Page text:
Historically, the choice of database engines within organizations was driven almost entirely by the choice of applications. When a company needed an inventory control or human resources system, the purchasing decision typically was based on the suitability of the application and the people involved didn’t care which transactional database underpinned the chosen software. Databases often proliferated as a result, and they did so even faster if acquisitions or mergers took place.
In what now seems like the distant past, applications were generally run as standalone systems within departments, with no input from or output to other parts of the organization. If the isolated use of applications had persisted, there would be much less of a case to be made for database standardization now. But, of course, it didn’t.
The departmental systems were designed to run transactions, and so they did. Now we are seeing an overwhelming need for information, not just raw transactional data. Uncovering the business intelligence (BI) and analytics findings that companies can use to gain competitive advantages over their rivals requires the cross-correlation of data from multiple transaction processing systems. It makes the task of integrating and correlating data much easier if all of those systems have been migrated (in a well-managed process over a period of time) to run on one database engine.
Extracting information for BI uses is the main business driver for database standardization, and it can be a compelling reason by itself to agree on a database standard enterprisewide. There are also other potential advantages, the most significant of which -- even more so in these economically challenging times -- is a reduction in database maintenance and integration costs. Your database management team can concentrate on the surviving engine, and you may even be able to reduce the size of the team (but read to the end of the article before starting to fire people).
Software licensing costs often can be reduced, too. If your company is running six applications on different database platforms, you’ll be paying six separate database license fees. Database costs don’t magically disappear if you standardize on a single platform, but you might be able to negotiate a bulk licensing deal that provides larger discounts than your company gets now.
In the early days of the database market, there were many transactional database engines available, and users often were limited to running applications on specific databases for which they had been developed. That effectively rendered database standardization impossible. Fast forward to today: The number of mainstream relational databases has shrunk to a handful, and most mainstream applications will run on any of them. As a result, application support in most cases can no longer be used as a valid argument against standardizing databases. In fact, a lack of availability on multiple databases could be a good reason to decide not to buy a desired application; it’s questionable whether one that doesn’t run on all of the leading database platforms is likely to survive long-term.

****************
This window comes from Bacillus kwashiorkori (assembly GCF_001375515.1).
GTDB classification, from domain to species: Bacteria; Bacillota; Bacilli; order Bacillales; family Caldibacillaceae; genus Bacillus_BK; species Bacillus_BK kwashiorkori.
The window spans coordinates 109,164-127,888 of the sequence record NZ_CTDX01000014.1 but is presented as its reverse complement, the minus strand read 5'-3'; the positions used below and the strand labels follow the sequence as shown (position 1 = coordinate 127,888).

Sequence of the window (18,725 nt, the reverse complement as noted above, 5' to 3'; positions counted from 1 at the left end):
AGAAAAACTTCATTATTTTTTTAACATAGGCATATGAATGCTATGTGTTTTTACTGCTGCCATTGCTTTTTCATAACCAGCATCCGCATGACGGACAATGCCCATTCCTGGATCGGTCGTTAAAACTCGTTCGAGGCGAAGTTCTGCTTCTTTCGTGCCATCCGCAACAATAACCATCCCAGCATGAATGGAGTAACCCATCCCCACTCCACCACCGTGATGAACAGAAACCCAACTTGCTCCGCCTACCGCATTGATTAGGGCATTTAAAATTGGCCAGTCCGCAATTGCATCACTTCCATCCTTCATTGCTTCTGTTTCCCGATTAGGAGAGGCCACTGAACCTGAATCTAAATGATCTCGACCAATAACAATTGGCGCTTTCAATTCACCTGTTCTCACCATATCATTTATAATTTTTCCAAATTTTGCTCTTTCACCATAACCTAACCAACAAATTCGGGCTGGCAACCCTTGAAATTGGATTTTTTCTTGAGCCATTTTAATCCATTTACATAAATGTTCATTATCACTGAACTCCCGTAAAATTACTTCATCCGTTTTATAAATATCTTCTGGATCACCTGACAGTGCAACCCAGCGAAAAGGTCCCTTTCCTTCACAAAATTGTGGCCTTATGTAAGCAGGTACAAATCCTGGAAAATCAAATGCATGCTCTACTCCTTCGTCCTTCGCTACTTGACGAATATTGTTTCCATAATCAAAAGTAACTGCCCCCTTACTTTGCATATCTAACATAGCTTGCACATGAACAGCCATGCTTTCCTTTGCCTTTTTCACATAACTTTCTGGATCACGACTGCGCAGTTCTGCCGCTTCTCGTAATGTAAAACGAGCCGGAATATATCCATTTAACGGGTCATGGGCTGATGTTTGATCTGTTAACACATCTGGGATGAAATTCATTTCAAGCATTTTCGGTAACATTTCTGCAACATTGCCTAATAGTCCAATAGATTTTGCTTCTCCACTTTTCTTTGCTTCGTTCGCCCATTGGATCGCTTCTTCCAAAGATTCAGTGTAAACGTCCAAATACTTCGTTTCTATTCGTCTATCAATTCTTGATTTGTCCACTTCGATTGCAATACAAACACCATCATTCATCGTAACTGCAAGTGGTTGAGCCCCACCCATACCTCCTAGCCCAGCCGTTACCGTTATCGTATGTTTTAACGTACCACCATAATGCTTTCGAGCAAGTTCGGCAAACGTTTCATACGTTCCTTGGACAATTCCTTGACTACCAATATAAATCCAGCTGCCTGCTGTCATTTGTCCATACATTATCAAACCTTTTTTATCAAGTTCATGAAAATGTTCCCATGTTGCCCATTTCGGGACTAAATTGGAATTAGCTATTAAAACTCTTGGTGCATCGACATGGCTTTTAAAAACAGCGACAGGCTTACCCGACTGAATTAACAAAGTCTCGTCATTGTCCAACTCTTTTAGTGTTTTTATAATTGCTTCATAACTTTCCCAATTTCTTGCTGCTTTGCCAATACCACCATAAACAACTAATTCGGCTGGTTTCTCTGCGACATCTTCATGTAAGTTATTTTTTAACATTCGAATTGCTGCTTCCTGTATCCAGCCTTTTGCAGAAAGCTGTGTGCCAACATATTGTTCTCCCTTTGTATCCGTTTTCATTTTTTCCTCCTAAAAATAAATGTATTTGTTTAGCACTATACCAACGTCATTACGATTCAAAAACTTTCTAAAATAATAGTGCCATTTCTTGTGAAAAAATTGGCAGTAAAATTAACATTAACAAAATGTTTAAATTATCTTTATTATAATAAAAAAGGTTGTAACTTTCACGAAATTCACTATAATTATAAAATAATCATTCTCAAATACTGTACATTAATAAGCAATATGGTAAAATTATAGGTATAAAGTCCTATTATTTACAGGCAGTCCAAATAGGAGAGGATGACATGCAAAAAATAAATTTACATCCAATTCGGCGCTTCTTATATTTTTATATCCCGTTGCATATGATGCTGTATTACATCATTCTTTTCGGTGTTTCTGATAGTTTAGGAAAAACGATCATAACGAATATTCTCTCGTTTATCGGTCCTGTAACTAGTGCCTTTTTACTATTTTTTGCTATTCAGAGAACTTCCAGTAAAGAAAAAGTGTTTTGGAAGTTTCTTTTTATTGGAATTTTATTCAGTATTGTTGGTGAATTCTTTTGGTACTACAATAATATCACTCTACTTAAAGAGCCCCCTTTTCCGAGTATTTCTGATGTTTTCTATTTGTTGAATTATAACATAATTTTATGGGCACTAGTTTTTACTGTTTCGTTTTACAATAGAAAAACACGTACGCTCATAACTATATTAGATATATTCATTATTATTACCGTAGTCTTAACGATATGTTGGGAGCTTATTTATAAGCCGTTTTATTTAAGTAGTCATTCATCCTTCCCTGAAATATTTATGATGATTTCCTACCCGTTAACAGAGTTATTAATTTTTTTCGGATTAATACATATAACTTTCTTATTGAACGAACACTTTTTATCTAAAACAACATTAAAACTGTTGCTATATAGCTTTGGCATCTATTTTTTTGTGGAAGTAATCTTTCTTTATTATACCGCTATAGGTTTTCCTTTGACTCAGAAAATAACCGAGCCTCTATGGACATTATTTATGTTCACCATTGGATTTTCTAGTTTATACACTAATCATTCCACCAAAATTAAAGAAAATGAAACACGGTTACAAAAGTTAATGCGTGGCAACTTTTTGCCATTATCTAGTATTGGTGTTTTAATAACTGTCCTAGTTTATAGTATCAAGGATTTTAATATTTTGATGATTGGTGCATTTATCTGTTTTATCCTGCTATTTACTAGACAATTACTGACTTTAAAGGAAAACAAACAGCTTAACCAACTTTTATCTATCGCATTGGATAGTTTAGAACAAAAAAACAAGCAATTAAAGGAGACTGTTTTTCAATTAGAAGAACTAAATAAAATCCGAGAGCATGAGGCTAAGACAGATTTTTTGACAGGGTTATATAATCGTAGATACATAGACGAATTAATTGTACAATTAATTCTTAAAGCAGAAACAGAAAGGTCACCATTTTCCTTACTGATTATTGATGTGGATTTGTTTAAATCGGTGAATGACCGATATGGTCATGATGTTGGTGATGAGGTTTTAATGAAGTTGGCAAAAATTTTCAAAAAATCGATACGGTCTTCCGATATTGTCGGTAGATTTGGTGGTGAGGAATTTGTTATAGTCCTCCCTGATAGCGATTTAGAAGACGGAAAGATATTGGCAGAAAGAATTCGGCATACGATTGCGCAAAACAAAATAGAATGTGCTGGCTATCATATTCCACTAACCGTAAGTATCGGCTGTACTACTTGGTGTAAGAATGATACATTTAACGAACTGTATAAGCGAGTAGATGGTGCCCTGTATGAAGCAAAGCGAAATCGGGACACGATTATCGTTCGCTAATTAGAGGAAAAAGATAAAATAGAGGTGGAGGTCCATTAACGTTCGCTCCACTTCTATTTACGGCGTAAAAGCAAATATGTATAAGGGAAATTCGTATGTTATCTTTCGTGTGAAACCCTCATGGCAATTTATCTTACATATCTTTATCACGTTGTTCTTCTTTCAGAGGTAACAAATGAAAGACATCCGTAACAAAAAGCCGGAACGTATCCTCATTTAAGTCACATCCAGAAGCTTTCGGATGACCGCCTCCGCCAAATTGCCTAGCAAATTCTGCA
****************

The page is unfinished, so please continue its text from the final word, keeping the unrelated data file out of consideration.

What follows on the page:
Database standardization: How far is too far?
However, any standardization policy should be based on the business needs of an organization and shouldn’t necessarily be applied on a one-size-fits-all basis encompassing both business operations and BI processes. So far, the focus of this article has been on transactional database engines. Choosing one of the mainstream relational database management systems for running transactional applications makes perfect sense.
More info and advice on managing databases
Get more tips from article author Mark Whitehorn on creating a successful data management strategy
Read about the pros and cons of using cloud database technologies in corporate applications
Learn about columnar databases and other technologies that can boost analytics performance
But forcing analytical systems into the RDBMS mold makes little sense for many organizations. Also, many businesses use lightweight databases such as Microsoft Access for application development or to support a few end users -- for example, to manage a phone list used only by the six people in a small manufacturer’s purchasing department. Such applications are also a bad fit for a full-fledged relational database.
Overall, it’s best to keep an open mind and avoid trying to force an entire company’s database requirements onto a single platform. You might, for example, think about standardizing on one relational database engine for your main transactional systems, one multidimensional product or other specialized analytical database for your BI and data warehouse systems, and one desktop database engine for small-scale applications.
The different technologies will, of course, all require support and maintenance from your database team. But if you have managed to reduce the number of database platforms from, say, six transactional, two analytical and three desktop technologies to a mere three in total, efficiency gains -- cost and otherwise -- are almost bound to accrue.
ABOUT THE AUTHOR
Mark Whitehorn is a professor of analytics at the University of Dundee’s School of Computing in Scotland, where he teaches a master’s degree course in business intelligence. He is also a research associate at the University of Cambridge in England, and through PenguinSoft Consulting he works with companies on database design and data warehousing.
This was first published in April 2012